It’s well known that the mother’s health is vital to her baby’s development because one’s fetal environment is an important predictor of their adult health. What is less known, is that the preconception “environment” can also play a role in fetal health. In other words, actions before actual conception can affect your baby, therefore making daddy and his health also important.
Studies have shown that men with high omega 6 to omega 3 fatty acids ratios are more likely to have low sperm counts, reduced sperm motility and have a higher chance of being infertile. Humans evolved with a diet containing a 1 to 1 ratio of omega 6 to omega 3 but today’s typical western diet contains 15:1 ratio. Omega 6 is a necessary part of the diet but it’s the imbalance that is detrimental and excess intake has been associated with numerous inflammatory diseases such as diabetes, and prostate cancer. Obese men have been found to be 3.5 times more likely to have oligospermia (low sperm numbers) than those with a normal BMI. They also have an increased rate of sperm DNA damage. When it’s all said and done, in most cases, ICSI (intra-cytoplasmic sperm injection) can overcome poor sperm quality parameters; so the question becomes, if ICSI can still permit pregnancy with poor sperm parameters, does Dad’s health really matter?
YES!! Since the placenta (also known as trophectoderm) cells are largely derived from the male, preconception paternal nutrition likely plays an underappreciated role in placental health during pregnancy. Studies have also shown the paternal contribution to pregnancy extends beyond genetic material and both parents play a significant role in determining pregnancy success. Although the male does not carry the child, his smoking habits have been connected with higher miscarriage rates, pre-eclampsia, placental abruption and pre-term births. Furthermore, by smoking, Dad can also contribute to an increase chance of his child developing cancer.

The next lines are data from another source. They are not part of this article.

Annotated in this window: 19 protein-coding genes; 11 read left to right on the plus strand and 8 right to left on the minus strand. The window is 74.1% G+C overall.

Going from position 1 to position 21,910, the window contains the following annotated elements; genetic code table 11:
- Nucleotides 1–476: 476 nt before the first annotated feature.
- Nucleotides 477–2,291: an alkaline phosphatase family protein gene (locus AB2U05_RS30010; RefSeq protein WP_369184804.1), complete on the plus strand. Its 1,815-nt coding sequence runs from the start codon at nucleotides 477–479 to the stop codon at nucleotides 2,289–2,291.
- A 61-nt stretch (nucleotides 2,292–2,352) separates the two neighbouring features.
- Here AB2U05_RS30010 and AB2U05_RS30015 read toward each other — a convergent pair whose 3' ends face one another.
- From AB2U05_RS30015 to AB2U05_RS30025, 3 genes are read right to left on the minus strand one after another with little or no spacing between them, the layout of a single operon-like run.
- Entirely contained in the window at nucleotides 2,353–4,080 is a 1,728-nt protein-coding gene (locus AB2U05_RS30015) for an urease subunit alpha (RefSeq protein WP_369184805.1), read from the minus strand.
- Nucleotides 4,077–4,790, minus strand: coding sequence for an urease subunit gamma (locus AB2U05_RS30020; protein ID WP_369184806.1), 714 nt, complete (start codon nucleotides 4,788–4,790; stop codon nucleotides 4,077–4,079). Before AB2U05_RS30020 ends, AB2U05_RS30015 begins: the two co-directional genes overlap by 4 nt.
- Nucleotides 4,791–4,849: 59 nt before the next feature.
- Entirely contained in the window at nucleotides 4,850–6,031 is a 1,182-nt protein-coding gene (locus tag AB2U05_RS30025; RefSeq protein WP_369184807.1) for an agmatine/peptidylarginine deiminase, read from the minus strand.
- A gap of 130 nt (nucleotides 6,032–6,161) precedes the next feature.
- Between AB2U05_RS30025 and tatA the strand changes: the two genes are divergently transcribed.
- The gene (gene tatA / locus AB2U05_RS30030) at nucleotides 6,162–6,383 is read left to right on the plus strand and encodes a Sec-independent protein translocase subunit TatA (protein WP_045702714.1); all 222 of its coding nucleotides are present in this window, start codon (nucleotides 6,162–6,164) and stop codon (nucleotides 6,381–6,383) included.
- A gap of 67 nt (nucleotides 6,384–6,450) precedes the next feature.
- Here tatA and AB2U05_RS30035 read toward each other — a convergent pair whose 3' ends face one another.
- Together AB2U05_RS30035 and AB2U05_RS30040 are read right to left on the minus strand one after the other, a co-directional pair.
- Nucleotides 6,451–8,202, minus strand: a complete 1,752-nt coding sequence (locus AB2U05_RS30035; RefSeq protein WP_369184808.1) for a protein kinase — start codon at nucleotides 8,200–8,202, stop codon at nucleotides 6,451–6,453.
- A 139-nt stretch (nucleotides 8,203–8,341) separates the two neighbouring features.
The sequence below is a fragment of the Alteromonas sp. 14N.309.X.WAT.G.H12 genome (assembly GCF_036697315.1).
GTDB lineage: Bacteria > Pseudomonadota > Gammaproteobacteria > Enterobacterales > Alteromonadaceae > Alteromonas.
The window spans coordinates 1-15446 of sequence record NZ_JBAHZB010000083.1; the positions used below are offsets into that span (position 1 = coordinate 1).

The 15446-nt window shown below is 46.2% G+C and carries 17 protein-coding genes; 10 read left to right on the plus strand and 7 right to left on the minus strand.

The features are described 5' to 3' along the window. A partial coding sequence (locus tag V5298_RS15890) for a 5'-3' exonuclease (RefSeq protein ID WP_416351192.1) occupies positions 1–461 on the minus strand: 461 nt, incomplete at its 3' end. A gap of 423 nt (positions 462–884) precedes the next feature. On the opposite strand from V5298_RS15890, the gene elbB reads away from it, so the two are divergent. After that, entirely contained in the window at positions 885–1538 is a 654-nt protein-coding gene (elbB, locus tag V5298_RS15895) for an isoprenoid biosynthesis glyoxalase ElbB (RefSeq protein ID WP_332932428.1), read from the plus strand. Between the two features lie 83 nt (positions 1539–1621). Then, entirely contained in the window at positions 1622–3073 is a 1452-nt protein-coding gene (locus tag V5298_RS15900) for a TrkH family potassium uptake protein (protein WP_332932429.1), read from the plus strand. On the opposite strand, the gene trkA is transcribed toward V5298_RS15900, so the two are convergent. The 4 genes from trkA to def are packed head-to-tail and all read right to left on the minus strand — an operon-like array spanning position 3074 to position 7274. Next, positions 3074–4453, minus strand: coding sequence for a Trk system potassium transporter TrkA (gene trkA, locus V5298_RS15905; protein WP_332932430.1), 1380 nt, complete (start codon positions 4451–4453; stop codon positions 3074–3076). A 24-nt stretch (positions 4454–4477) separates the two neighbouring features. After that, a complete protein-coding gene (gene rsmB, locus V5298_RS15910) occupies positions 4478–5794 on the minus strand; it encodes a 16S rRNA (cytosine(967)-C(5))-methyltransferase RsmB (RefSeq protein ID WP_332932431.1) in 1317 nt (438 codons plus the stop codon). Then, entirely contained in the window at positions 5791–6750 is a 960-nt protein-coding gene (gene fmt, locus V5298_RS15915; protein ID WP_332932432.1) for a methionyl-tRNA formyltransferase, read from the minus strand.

At the end of the day, what can Dad do to provide the best possible life for his child? It’s not enough to eat a cheeseburger everyday as long as you take the right supplements, it’s the lifestyle that counts. First, avoid predator (such as shark, swordfish and tilefish) and farmed fish. The lower the food chain the less toxins the fish contain (crab, haddock, salmon and trout are especially low in mercury). Take 30-60 mg of Co-enzymeQ10 and ~1200 mg of Omega 3 (recommended doses will vary). It’s also important to take these supplements with fatty foods (for example don’t take them with a fat free yogurt) this will increase absorption.
There are also about a dozen male fertility supplements available to purchase. These supplements have the necessary amino acids, vitamins and trace elements that are required in a healthy lifestyle. They also include ingredients such as Selenium, which is required for healthy spermatozoa, Folic Acid, which contributes to healthy DNA and L-carnitine, an nutrient that plays a important role in the generation, growth and life of healthy, motile sperm cells. The Top three supplements are fertilsan M, FertilAid, and Proxeed Plus. Fertilsan has the most complete formula with the highest concentrations of Arginine and Folic acid. It is also the only supplement to include a pharmaceutical grade of carnipuretm carnitine, which they have patented. FertilAid is the top selling supplement in the U.S and has been scientifically proven to improve overall reproductive wellness when incorporated with a healthy diet and lifestyle. The third, Proxeed Plus, includes an antioxidant complex for protecting sperm from free radical damage as well as additional nutrients for enhancing sperm formation and maturation.
So dads, next time you’re deciding what to eat on the menu or how trying to quit smoking is too hard, remember your “daddy duties” have already begun.
If you have questions about your fertility and would like to learn more, contact us today for a free initial consult!
Blog by Robyn O’Leary